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ISIOLO COUNTY STAKEHOLDER’S CONSULTATIVE MEETING ON RANGELAND MANAGEMENT AND LIVESTOCK POLICY.

On the 1st of October PACJA spearheaded a stakeholder’s consultative meeting with the county government to provide stakeholder input on this rangeland and livestock policies.
Community Representatives from Wabera, Bulla Pesa,,Oldonyiro, Ngare Mara wards together with technical experts in livestock, rangeland management and climate change matters were involved in the consultative meeting.

 LIVESTOCK POLICY
Isiolo County is one of the most vulnerable counties to climate change in Kenya and one of the counties in the Arid and Semi-Arid Lands (ASALs) in the northern region. Climate change is a threat to the livelihood of residents in the county whose mainstay is pastoralism. The main threats include the outbreak of diseases due to the influx and concentration of livestock, an increased risk of flooding resulting in damage to infrastructure and property, and prolonged drought with its impacts on livestock mortality, rangeland resources, and morbidity.
PACJA has engaged strongly in advocating and advancing climate policy processes in the county.
The overall objective of this policy is to strengthen the capacity in Isiolo, its pastoral community, and other stakeholders, to formulate and implement livestock sector and related policies that sustainably reduce food insecurity and poverty, thereby enhancing the contribution of the livestock sector to sustainable food security and poverty reduction in the county.
During the meeting some members of the community sited their worries on the extent to which the policy addresses supportive services and actions such as insurance, early warning systems, access to veterinary services that are key to advance resilience of livestock production. The issues were discussed in length with ideas from the meeting being incorporated in the policy. There was also commitment by the government to put in place mechanisms to address the concerns raised in the meeting.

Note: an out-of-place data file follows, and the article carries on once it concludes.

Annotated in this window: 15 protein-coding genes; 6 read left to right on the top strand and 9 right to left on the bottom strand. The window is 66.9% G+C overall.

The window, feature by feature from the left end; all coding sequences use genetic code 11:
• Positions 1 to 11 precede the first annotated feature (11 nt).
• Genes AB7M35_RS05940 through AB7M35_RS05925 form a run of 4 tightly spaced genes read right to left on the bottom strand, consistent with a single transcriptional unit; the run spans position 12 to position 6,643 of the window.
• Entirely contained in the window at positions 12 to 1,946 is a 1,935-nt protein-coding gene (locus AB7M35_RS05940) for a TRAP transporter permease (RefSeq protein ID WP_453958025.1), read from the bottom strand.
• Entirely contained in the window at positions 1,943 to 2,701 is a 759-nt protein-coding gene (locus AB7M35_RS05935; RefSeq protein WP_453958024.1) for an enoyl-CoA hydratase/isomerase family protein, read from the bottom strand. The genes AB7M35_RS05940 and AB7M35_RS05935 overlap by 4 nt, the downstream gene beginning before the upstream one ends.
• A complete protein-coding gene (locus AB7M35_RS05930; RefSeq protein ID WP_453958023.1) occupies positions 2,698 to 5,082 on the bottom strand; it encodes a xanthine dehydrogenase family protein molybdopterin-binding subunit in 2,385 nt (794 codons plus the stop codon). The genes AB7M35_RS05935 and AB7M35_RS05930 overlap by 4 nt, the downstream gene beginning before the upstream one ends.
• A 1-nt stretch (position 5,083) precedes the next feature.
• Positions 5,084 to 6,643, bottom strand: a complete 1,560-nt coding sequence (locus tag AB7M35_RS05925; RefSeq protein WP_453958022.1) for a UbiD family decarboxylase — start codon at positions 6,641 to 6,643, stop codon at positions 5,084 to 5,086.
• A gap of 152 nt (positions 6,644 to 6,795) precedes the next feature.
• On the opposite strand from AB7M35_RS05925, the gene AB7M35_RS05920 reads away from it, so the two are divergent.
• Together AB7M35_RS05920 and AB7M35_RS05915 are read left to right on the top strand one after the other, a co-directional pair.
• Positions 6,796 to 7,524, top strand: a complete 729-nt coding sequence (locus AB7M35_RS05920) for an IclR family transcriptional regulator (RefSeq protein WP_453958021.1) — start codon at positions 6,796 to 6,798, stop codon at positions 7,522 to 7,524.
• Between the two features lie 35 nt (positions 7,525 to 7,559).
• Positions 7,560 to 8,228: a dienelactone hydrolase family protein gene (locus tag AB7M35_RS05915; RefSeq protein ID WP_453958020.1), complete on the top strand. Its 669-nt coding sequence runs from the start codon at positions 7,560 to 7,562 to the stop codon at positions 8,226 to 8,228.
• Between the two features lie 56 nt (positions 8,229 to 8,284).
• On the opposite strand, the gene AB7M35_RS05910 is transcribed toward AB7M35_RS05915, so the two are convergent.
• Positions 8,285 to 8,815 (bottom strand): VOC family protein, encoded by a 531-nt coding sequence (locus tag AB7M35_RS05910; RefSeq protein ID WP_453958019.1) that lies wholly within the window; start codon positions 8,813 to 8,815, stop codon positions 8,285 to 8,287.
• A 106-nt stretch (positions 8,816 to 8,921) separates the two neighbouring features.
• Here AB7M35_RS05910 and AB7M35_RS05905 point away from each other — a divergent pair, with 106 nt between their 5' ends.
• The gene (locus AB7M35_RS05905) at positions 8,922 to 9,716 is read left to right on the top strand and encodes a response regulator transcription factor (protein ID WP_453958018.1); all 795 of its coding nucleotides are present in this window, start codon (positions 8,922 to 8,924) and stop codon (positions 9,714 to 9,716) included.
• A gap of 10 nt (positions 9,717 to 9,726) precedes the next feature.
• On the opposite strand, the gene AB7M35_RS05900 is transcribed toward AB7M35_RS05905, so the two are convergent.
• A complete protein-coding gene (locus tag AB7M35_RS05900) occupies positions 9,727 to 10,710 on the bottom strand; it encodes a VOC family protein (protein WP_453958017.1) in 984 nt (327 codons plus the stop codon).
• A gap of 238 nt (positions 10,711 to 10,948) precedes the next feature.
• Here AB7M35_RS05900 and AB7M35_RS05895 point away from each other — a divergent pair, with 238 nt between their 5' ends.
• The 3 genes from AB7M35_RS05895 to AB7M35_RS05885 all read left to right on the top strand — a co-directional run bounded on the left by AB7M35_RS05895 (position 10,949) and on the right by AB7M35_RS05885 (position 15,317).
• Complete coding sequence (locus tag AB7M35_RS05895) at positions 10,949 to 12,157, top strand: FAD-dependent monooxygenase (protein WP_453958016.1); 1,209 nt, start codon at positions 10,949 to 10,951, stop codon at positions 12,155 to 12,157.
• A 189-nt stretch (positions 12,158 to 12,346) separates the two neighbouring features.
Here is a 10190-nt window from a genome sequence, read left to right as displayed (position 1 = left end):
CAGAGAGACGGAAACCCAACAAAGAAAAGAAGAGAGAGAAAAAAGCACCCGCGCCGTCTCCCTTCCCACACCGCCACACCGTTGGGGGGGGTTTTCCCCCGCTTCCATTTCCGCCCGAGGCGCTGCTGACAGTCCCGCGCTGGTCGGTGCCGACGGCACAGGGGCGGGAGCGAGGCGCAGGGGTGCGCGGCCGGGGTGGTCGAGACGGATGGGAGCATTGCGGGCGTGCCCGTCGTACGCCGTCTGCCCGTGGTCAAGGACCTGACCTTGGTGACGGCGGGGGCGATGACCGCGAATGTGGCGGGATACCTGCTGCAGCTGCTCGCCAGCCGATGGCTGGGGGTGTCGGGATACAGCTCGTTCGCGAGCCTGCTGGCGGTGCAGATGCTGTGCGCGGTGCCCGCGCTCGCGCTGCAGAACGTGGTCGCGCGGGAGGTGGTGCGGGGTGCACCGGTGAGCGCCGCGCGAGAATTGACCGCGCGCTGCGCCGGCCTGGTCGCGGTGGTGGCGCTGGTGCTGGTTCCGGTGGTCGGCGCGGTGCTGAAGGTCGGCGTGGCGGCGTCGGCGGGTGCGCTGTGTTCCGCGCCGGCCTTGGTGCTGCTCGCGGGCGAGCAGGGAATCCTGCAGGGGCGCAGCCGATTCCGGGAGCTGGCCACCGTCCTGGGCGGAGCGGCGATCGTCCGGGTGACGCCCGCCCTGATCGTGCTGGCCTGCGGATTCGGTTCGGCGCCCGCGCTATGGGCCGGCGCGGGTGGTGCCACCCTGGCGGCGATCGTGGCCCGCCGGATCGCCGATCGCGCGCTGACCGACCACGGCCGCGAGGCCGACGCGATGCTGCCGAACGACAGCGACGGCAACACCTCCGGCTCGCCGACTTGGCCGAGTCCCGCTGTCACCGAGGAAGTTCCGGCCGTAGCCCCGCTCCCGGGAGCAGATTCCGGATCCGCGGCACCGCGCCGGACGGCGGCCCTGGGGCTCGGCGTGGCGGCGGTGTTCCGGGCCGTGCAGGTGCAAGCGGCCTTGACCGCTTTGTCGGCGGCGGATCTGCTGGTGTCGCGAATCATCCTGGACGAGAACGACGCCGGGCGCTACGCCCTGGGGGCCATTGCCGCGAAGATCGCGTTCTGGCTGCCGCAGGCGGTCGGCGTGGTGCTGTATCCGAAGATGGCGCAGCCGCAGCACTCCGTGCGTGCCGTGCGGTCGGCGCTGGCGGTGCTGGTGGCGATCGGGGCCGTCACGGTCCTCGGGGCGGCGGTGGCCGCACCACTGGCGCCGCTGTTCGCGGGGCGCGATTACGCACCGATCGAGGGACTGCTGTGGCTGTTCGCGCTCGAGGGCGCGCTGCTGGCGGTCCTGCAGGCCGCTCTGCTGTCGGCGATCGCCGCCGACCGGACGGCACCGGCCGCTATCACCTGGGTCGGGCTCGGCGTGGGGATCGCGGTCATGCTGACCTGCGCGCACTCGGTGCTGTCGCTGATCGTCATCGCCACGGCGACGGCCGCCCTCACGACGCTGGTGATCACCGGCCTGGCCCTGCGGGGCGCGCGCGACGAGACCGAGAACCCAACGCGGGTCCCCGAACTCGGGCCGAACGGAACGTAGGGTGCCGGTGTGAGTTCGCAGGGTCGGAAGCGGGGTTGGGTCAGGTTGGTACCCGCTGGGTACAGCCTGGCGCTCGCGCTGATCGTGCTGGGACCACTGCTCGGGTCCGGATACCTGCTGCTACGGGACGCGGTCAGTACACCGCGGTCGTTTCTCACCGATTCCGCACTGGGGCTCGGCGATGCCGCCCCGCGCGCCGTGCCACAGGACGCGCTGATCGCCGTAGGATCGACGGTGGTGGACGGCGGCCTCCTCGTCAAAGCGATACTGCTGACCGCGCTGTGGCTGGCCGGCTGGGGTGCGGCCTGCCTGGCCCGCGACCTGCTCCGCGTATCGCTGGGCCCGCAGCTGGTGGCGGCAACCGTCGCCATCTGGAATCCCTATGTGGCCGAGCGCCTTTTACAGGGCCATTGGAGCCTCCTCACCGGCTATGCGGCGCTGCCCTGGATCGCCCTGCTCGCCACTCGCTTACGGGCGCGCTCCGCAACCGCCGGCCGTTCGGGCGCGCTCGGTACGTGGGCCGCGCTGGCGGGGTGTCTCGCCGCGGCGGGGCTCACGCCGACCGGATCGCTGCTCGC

RANGELAND MANAGEMENT POLICY
Pastoralist communities manage their rangeland by dividing the range into dry and wet grazing zones. They graze in dryer parts of the rangeland during rainy season and move to wet areas during the dry period, when they have exhausted the pasture and water resource. This nomadic movement has supported the pastoral survival for centuries but now their survival is at stake as climate change takes center stage. Climate change in dryland areas manifests itself in flood storms and cyclic droughts which result in disruption of livelihoods through high livestock mortality which undermines the adaptive capacity and resilience of communities in the drylands of Kenya.
PACJA through the voice for change program has engaged strongly in advocating and advancing the rangeland management policy in the county.
One problem that stood out from the pastoralists on range land is that Competition over land for agriculture, livestock and wildlife is leading to resource based conflicts. The county representative stated that the policy introduces a co management approach where traditional community institutions will be involved in managing rangelands therefore mitigating resource based conflicts and supporting resilience building actions.
 
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ISIOLO COUNTY STAKEHOLDER’S CONSULTATIVE MEETING ON RANGELAND MANAGEMENT AND LIVESTOCK POLICY.

On the 1st of October PACJA spearheaded a stakeholder’s consultative meeting with the county government to provide stakeholder input on this rangeland and livestock policies.
Community Representatives from Wabera, Bulla Pesa,,Oldonyiro, Ngare Mara wards together with technical experts in livestock, rangeland management and climate change matters were involved in the consultative meeting.

 LIVESTOCK POLICY
Isiolo County is one of the most vulnerable counties to climate change in Kenya and one of the counties in the Arid and Semi-Arid Lands (ASALs) in the northern region. Climate change is a threat to the livelihood of residents in the county whose mainstay is pastoralism. The main threats include the outbreak of diseases due to the influx and concentration of livestock, an increased risk of flooding resulting in damage to infrastructure and property, and prolonged drought with its impacts on livestock mortality, rangeland resources, and morbidity.
PACJA has engaged strongly in advocating and advancing climate policy processes in the county.
The overall objective of this policy is to strengthen the capacity in Isiolo, its pastoral community, and other stakeholders, to formulate and implement livestock sector and related policies that sustainably reduce food insecurity and poverty, thereby enhancing the contribution of the livestock sector to sustainable food security and poverty reduction in the county.